Join 3,553 readers in helping fund MetaFilter (Hide)


Intercut wood typeface project
January 23, 2008 11:28 AM   Subscribe

The product of an entire semester's work: one single type block. An essay on letterpress printing with wood. [via]
posted by Armitage Shanks (17 comments total) 16 users marked this as a favorite

 
It's like no one ever told him about photopolymer plates.
posted by rusty at 11:50 AM on January 23, 2008 [2 favorites]



And he picked the letter "r"?

Someone should have suggested a wingding with mammaries. srsly.
posted by Bathtub Bobsled at 12:02 PM on January 23, 2008


Hush, futureman.
posted by cortex at 12:02 PM on January 23, 2008


Very cool. I own several prints from Hatch Show Prints and always wanted to make my own set of blocks and create the world's coolest Christmas cards for all my friends (specifically along the lines of this abstract image). This has gone that much further towards discouraging me from doing that as I have no fancy equipment and would be doing it with a hammer and chisel. Still, very cool. Luddites Unite!
posted by 1f2frfbf at 12:06 PM on January 23, 2008


The design is a little ugly, to be honest, but the work involved is incredible. A+, would click again.
posted by sonic meat machine at 12:12 PM on January 23, 2008


By exploring dynamic approaches to modularity, appropriation, deconstruction, non-linearity, and formal abstraction, the aim of this project is to develop an experimental typographic system for letterpress printing which is both visually and conceptually interesting. In this system, the role of letters as visual representations of language becomes secondary to their power as expressive formal structures.

Art school... it's a real pity.

Also, it's an spiral end mill not a "drill bit" ffs... sad...
posted by prostyle at 12:14 PM on January 23, 2008 [4 favorites]


As a letterpress printer, I have tons of respect for this project. Type of that size is hard to come by. When you find it, it's usually one letter at a time, or super expensive.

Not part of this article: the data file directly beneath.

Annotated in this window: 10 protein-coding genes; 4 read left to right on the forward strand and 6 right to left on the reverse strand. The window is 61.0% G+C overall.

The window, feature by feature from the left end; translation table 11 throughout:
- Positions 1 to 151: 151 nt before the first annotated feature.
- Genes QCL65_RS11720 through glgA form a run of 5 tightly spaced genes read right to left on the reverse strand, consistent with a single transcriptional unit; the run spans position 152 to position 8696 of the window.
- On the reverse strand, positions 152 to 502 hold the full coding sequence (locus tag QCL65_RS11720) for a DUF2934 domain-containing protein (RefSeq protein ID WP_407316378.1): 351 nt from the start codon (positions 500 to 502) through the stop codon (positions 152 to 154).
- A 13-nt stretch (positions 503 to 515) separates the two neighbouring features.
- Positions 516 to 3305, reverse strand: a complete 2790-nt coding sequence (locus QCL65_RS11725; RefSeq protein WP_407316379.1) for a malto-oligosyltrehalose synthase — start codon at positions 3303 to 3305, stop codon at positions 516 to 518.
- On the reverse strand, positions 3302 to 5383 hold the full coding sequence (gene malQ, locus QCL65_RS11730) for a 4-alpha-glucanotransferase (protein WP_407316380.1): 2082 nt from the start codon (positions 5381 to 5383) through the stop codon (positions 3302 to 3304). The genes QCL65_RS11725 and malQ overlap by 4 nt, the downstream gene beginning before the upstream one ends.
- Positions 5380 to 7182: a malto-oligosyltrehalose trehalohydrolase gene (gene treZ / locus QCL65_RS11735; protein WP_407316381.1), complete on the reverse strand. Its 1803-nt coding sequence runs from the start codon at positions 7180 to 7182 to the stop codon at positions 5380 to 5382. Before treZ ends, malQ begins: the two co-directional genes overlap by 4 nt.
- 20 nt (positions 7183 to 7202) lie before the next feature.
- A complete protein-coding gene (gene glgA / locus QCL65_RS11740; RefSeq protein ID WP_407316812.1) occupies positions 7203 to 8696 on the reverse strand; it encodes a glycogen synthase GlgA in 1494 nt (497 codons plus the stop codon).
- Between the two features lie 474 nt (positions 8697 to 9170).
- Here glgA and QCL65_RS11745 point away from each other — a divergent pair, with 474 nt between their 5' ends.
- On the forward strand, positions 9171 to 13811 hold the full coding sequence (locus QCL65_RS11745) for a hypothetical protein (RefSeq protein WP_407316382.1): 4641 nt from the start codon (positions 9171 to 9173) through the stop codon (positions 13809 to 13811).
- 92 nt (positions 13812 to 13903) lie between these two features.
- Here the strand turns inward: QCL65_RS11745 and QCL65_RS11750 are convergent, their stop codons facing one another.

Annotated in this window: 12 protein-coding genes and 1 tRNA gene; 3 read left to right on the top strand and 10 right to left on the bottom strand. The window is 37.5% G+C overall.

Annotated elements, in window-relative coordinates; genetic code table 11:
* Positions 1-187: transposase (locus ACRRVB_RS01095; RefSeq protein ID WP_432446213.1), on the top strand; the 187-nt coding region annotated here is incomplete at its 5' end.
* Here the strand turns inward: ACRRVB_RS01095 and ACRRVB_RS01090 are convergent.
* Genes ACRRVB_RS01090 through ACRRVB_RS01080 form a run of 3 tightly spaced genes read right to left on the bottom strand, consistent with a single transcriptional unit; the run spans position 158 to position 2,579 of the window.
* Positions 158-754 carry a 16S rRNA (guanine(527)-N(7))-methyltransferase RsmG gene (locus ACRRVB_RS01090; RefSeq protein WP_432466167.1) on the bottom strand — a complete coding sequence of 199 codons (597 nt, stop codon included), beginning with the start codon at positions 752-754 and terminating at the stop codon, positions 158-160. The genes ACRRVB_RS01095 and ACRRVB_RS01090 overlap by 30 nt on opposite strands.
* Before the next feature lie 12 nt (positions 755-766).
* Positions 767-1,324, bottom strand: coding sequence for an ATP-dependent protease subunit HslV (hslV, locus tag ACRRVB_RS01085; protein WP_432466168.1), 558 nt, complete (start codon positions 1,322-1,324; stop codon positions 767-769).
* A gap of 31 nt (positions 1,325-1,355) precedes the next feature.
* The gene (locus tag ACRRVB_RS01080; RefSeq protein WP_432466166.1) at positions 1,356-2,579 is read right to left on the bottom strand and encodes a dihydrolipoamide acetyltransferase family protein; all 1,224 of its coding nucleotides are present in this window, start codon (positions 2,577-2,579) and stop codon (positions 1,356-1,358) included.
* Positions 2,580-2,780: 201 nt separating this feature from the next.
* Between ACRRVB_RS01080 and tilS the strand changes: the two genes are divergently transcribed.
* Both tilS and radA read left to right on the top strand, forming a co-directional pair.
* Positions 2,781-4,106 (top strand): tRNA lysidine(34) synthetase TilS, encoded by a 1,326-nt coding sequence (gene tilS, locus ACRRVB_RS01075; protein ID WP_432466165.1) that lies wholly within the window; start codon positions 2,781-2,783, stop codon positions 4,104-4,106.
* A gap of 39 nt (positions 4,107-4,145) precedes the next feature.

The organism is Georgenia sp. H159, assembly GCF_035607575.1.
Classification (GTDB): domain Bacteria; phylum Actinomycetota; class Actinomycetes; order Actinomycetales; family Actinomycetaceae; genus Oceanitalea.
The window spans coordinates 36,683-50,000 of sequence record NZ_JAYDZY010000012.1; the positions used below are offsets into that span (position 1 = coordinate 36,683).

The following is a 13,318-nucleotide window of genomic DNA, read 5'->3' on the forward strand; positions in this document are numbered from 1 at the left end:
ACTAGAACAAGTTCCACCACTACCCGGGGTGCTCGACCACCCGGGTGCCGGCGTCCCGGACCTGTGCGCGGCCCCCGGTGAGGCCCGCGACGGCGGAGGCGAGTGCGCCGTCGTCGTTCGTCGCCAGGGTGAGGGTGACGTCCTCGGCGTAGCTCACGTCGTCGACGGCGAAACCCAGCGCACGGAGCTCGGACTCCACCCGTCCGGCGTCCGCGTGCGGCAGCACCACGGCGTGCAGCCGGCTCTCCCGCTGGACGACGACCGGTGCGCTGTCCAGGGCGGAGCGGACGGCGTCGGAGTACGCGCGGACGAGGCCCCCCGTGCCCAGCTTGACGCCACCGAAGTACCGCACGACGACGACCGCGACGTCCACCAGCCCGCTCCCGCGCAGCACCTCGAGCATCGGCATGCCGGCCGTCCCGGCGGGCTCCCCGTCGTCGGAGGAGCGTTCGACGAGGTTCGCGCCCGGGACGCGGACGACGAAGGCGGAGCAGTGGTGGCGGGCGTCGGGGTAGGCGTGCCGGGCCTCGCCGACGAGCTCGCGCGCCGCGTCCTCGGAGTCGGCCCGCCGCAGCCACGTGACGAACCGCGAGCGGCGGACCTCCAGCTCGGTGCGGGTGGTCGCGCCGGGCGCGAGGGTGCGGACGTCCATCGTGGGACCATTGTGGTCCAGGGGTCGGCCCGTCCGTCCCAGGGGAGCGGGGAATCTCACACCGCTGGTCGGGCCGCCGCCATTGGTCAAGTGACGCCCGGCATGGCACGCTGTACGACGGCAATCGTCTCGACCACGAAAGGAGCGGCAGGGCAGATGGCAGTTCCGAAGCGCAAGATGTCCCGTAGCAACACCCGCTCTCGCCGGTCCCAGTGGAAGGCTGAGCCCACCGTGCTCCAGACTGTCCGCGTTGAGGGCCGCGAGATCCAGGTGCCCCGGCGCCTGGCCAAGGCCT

As a business minded pragmatist, I echo Rusty wondering why he just didn't use photopolymer plates.

At any rate, this youtube video has an interesting look into the process, too.

No to quench this itchy router finger...
posted by pantsonfire at 12:15 PM on January 23, 2008


I am presently sitting in a co-op building full of artists including potters, sculptors, printmakers, photographer [me], painters etc... and do you know what the overriding characteristic of all these people is? Patience, and her sister perseverance. Patience to see an idea through to completion, and perseverance in the face of error and mishap. If you have patience, you can create beauty with the most primitive of tools. Without it, you're reduced to a screaming tantrum of whine: "it's too hard / i don't have the tools / it just won't come out right."

I don't mean to pick on anyone; my message is simpler: Finish the dreams you start.
posted by seanmpuckett at 12:17 PM on January 23, 2008 [3 favorites]


As a fan of Nick's work here and in other media (he's one of the most talented designers I know, both in print and on screen), here's why I might embark on such a project (although I know I don't have half the skill he has):

Because things that are worth doing well are not easy to do, and things that are not easy to do are often very much worth doing. And I believe this was worth doing - once, at least.
posted by luriete at 12:29 PM on January 23, 2008


It's like no one ever told him about photopolymer plates.

Or Inkjets and photoshop. Although I think the "journey" here was what he was intrested.
posted by delmoi at 12:49 PM on January 23, 2008 [1 favorite]


*gets all geeky*

Intellectually and historically, this is actually pretty damn cool. I'll have to look into doing something like this.

Incidentally, there is a far easier way to accomplish such a goal as this (the creation of personal movable type); take some engraved wooden letter blocks, the kind you used to have when you were four years old. Chisel/sand/whatever off the framed edges, so that the letter stands out on each side. Then, put some ink on it. Now you've got 4-6 letters for the price of one wooden block and some elbow grease.
posted by Reth_Eldirood at 1:44 PM on January 23, 2008